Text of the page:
Rock legend Keith Richards’ scathing views on music genres revisited
In a 2015 interview, Keith Richards boldly critiqued various music genres, calling rap 'for tone-deaf people' and labeling The Beatles' work as 'rubbish.'
Keith Richards (Source: People)
Reflecting on a 2015 interview, it’s intriguing to revisit the moment when Rolling Stones guitarist Keith Richards unabashedly shared his controversial views on various music genres, from rap to rock and roll, and even The Beatles. Richards, known for his straightforwardness, expressed his thoughts on rap music with a blunt critique. "Rap — so many words, so little said,” he said, adding, "What rap did that was impressive was to show there are so many tone-deaf people out there...There’s an enormous market for people who can’t tell one note from another.” These words, provocative yet delivered with a 'wink', highlighted his perception of the genre's lack of musical depth.
Heavy metal, another popular genre, did not escape Richards' sharp tongue either. He humorously dismissed the likes of Metallica and Black Sabbath, saying, "I just thought they were great jokes." This statement stirred a mix of amusement and shock among fans and critics alike.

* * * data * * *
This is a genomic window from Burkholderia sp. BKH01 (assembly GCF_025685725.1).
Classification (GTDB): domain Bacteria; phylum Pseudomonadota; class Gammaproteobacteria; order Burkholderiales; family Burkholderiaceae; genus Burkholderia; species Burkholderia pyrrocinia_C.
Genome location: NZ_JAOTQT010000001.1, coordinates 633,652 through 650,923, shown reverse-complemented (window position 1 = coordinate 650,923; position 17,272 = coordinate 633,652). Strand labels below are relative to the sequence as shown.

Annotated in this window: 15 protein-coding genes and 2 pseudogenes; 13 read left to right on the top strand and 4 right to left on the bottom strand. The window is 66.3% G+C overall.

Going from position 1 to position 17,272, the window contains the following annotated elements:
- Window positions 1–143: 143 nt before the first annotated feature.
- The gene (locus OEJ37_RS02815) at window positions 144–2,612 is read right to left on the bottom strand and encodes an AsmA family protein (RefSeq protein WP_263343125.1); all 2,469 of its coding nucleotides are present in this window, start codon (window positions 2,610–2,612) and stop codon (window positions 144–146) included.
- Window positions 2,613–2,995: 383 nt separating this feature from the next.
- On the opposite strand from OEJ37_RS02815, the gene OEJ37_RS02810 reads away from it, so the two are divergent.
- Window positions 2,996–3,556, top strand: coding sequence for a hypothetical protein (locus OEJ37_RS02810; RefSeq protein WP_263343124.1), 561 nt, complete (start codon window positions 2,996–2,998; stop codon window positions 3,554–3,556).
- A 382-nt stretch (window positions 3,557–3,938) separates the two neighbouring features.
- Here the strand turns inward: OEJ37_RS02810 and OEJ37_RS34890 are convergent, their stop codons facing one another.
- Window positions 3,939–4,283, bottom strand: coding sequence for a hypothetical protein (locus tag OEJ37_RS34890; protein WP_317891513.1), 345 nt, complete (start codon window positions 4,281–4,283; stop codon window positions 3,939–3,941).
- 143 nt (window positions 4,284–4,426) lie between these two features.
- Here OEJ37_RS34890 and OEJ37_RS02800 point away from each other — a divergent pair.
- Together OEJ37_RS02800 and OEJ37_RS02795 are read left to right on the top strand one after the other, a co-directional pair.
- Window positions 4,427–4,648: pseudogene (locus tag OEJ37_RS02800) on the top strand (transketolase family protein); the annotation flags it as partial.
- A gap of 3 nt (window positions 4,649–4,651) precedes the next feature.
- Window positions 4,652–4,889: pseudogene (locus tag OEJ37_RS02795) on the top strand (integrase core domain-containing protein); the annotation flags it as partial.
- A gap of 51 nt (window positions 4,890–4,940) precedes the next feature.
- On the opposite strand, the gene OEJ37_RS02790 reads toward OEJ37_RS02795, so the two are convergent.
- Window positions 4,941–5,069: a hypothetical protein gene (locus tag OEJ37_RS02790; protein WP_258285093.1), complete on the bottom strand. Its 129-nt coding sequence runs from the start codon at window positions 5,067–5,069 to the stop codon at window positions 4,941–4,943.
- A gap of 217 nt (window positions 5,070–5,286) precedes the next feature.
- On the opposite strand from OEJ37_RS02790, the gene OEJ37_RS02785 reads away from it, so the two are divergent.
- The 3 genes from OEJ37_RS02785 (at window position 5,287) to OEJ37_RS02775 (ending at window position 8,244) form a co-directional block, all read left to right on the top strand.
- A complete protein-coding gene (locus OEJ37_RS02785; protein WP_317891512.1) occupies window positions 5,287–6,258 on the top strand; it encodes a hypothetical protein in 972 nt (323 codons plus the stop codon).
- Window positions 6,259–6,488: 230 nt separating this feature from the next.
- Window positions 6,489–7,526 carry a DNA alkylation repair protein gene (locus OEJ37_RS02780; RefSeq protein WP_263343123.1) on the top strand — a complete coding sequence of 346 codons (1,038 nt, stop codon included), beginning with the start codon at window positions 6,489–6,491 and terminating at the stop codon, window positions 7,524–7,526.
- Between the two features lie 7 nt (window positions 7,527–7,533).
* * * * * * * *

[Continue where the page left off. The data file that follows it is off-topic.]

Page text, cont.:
Rock, roll, and The Beatles: No stone unturned
Even the essence of rock and roll, the genre that defines The Rolling Stones, was subject to Richards' critical eye. "It sounds like a dull thud to me...It’s endless thudding away, with no bounce, no lift, no syncopation,” he remarked, pointing towards a lack of rhythmic complexity in modern rock music. Richards’ views extended to The Beatles, the Stones' longtime rivals. He labeled their iconic album Sgt. Pepper's Lonely Hearts Club Band as "a mishmash of rubbish" and criticized their 1965 Shea Stadium concert, saying, "As a band, they weren’t in sync with each other." These comments reflect a profound perspective on the musical differences that distinguished these legendary bands.
The man behind the music
Despite his critical outlook, Richards remained charismatic and engaging. His love for music shone through, especially when discussing his solo LP, Crosseyed Heart. He emphasized the importance of letting music 'groove', saying, "Why don’t you just shut up and let the fucking thing groove...They’re playing fantastic stuff but if you don’t give it some room, you’re not going to appreciate it."
In an industry often marked by cautious diplomacy, Richards' frankness was refreshing. His interview remains a testament to his enduring influence and unapologetic attitude in the music world.
(Several parts of the text in this article, including the title, were generated with the help of an AI tool.)